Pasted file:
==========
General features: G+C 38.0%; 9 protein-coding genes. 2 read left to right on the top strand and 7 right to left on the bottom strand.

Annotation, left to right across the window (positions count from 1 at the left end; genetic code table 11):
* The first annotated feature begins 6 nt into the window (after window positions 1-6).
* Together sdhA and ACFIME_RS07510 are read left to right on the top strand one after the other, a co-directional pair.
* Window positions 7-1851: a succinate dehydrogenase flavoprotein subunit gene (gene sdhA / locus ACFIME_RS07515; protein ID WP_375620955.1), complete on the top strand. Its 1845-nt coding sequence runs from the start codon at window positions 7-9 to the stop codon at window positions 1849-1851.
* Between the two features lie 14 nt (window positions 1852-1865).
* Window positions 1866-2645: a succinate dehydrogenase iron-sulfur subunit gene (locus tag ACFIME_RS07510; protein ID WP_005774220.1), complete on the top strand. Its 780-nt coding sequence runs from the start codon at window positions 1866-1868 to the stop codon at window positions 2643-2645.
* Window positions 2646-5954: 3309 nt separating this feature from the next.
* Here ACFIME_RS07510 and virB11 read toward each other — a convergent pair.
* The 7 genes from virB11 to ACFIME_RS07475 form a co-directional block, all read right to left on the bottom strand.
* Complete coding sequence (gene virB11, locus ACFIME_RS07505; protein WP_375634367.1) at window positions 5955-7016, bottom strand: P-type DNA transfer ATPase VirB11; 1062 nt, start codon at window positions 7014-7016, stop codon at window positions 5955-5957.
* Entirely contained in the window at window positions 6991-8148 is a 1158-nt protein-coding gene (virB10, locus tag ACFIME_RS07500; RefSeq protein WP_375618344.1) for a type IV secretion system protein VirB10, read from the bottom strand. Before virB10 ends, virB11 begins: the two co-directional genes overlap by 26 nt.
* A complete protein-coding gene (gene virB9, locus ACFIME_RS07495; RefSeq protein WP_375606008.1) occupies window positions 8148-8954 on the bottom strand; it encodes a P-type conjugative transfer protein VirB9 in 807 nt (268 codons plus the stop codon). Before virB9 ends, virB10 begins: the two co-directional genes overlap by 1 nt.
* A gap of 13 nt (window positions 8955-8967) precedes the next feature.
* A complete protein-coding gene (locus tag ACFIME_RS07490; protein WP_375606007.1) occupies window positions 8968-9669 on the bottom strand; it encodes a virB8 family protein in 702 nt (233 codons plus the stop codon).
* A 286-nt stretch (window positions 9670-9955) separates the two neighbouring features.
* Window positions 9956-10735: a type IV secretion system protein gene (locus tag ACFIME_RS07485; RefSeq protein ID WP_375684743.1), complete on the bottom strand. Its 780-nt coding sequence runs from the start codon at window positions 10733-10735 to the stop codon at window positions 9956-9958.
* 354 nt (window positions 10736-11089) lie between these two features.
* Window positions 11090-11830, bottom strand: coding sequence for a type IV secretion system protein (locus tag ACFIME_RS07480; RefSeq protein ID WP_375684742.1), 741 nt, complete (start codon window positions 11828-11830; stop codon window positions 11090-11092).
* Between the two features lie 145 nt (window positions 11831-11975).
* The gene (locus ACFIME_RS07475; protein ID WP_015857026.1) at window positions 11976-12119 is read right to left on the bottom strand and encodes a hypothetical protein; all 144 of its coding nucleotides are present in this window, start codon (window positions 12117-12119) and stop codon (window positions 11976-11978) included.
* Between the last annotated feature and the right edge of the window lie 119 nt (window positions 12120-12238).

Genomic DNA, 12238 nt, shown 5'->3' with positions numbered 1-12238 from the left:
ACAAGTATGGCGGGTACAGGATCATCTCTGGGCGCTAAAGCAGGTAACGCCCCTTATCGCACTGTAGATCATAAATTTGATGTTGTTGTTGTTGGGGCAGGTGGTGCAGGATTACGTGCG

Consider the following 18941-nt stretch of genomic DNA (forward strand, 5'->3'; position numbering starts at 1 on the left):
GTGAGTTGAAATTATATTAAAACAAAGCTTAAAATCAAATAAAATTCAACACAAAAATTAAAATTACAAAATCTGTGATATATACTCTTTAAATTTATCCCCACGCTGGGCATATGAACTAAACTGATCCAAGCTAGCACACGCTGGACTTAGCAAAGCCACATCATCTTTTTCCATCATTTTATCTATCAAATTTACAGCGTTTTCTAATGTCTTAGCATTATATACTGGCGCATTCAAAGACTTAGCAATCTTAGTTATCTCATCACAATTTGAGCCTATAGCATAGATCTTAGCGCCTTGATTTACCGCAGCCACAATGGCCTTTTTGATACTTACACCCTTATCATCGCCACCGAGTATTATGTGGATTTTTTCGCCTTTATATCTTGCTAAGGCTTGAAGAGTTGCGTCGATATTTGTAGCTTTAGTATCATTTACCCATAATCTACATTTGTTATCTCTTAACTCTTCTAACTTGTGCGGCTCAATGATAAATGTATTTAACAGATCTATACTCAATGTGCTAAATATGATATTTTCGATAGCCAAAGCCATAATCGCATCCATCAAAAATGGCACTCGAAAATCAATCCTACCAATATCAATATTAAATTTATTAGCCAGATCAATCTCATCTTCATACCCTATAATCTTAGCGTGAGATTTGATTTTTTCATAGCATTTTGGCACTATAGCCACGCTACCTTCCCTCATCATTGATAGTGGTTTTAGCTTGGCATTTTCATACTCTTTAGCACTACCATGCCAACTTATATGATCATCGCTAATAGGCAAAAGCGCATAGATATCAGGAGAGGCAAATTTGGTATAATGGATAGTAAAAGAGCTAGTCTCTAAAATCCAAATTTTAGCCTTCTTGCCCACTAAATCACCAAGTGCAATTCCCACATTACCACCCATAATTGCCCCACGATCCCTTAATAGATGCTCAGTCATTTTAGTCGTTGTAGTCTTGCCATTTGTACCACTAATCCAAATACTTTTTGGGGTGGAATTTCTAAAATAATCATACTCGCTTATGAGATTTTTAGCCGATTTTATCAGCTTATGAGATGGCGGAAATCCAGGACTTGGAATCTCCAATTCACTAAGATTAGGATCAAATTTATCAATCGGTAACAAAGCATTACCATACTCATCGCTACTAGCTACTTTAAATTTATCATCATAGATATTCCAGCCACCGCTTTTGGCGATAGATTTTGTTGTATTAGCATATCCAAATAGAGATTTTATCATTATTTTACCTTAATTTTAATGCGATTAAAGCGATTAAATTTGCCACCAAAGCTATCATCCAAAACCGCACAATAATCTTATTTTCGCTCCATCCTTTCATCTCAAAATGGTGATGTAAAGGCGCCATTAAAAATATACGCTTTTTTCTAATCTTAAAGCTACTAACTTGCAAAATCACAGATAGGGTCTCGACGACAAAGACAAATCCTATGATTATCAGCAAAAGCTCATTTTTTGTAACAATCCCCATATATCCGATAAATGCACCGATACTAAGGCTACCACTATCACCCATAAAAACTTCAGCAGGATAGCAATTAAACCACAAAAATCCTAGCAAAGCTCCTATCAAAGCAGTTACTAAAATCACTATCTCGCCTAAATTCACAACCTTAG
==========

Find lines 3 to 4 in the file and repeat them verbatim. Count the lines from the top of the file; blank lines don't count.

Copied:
* The first annotated feature begins 6 nt into the window (after window positions 1-6).
* Together sdhA and ACFIME_RS07510 are read left to right on the top strand one after the other, a co-directional pair.